4 out of 5 stars
Cut to the Chase:
The Spirit Thief is a fairly traditional fantasy romp emphasizing fun and excitement over depth and character building. This is the first in a series, but most of the characters come already fleshed out with at least allusions to fairly extensive backstories. I enjoyed this book; the setting is mostly just traditional medieval style fantasy, but the magic system and mythology were at least fairly distinctly setting specific. Maybe it is due to the fact that this book serves to begin a series, but I felt like the story could have used a bit more work. It feels a bit like the author has the characters up on a shelf like toys, takes them down to play with a bit, then carefully picks them up and puts them back to pretty much the in exact same place they were when the story started. I prefer a bit more character development lasting from book to book other than literally “Oh darn my favorite coat got ripped.” The villain just sort of pops up out of nowhere and doesn’t feel nearly as fleshed out as most of the other characters. I would still say this book does a great job as a fun romp and would recommend it for that, but I feel like there is quite a bit of untapped potential here which disappoints me a bit.
Eli Monpress is part of a gang of master thieves. When they attempt to kidnap a king in a small kingdom, things get complicated as the king’s long lost brother appears to take over the kingdom and turns out to be a maniacal magical madman. Eli and his friends soon find themselves obligated to correct their mistake and try to return their kidnapped king and kick the pretender off the throne.
I got a very incorrect impression of this book until about halfway in. The author presents the protagonist as a criminal mastermind who has plans within plans and is always three steps ahead of his opposition. I would have loved that protagonist and greatly enjoyed that book. Unfortunately, there really aren’t ever any great plans, and despite other characters talking about how clever and manipulative the protagonist is, he actually just behaves like a super powered thug who no one ever really has a chance against based on his raw power. To borrow from the DC comic book universe, I was expecting a Lex Luthor style super genius who carefully plans out every aspect of an operation, and I instead got an evil Superman who can effortlessly beat anyone up and chooses to rob banks and cause trouble for no reason other than that he is a big jerk.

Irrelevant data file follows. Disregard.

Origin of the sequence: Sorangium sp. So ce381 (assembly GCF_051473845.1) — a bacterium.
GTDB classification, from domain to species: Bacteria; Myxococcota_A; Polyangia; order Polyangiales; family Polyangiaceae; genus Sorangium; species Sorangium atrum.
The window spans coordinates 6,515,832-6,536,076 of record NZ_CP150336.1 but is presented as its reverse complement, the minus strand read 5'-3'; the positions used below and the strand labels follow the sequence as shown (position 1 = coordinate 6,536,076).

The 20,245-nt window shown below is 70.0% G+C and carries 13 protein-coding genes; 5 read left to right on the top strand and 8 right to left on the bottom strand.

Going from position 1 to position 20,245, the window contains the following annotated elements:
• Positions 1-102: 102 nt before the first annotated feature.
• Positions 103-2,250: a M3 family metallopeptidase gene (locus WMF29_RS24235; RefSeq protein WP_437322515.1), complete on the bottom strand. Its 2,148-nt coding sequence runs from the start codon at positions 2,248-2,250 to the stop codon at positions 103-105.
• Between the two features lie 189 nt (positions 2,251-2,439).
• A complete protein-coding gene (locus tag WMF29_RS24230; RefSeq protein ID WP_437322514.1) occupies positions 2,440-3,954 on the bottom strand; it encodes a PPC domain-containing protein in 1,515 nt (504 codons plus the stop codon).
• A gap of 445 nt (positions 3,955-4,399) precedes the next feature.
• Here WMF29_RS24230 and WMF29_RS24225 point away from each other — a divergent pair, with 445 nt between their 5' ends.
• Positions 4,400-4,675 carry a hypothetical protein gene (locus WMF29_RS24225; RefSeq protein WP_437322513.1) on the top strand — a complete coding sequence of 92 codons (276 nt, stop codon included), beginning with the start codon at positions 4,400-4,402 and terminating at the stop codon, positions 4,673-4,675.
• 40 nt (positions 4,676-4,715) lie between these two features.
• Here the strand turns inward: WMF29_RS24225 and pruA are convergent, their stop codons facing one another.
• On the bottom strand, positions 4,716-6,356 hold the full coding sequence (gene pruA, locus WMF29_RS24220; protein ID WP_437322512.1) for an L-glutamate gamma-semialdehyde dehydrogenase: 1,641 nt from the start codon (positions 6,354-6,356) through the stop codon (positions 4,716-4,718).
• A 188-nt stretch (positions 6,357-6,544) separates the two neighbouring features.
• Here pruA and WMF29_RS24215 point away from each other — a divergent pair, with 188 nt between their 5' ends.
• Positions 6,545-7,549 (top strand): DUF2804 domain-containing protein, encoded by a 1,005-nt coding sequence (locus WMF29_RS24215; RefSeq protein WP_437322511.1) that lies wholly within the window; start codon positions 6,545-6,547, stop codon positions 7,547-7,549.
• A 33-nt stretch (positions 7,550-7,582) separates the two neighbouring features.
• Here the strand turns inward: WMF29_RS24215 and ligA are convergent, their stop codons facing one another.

It is kind of strange that the rest of the cast who seem to be regular characters in the series are actually a lot more interesting than the superpowered bully protagonist. There is a spiritualist who is pursuing Eli who I found quite relatable and liked. Eli’s companions are also worlds better as characters than he is. They have interesting backstories and discernable relatable motivations other than a desire to prey on the comparatively helpless. I would be much more likely to read further books in the series if I found out that they featured more prominently and the title character took more of a back seat.
Other than the morally bankrupt, somewhat uninteresting title character, the rest of the book was really quite good. The setting is consistent and interesting. The story feels a little slapped together and doesn’t really seem to advance the characters anywhere from where they start, but it moves well and at no point are you questioning the character’s plans. The heroes actually have a remarkable amount of agency for this genre. They decide to do things for their own motivations rather than beng completely reactive to others, and this was very refreshing.
Comparisons to Other Authors:
This book reminded me a bit of Robert Lynn Asprin’s Myth series, starting with Myth Adventures. The Myth series is a bit more comedic in tone, but the protagonist manages to be powerful without coming off as a bully, which is a big plus in my opinion.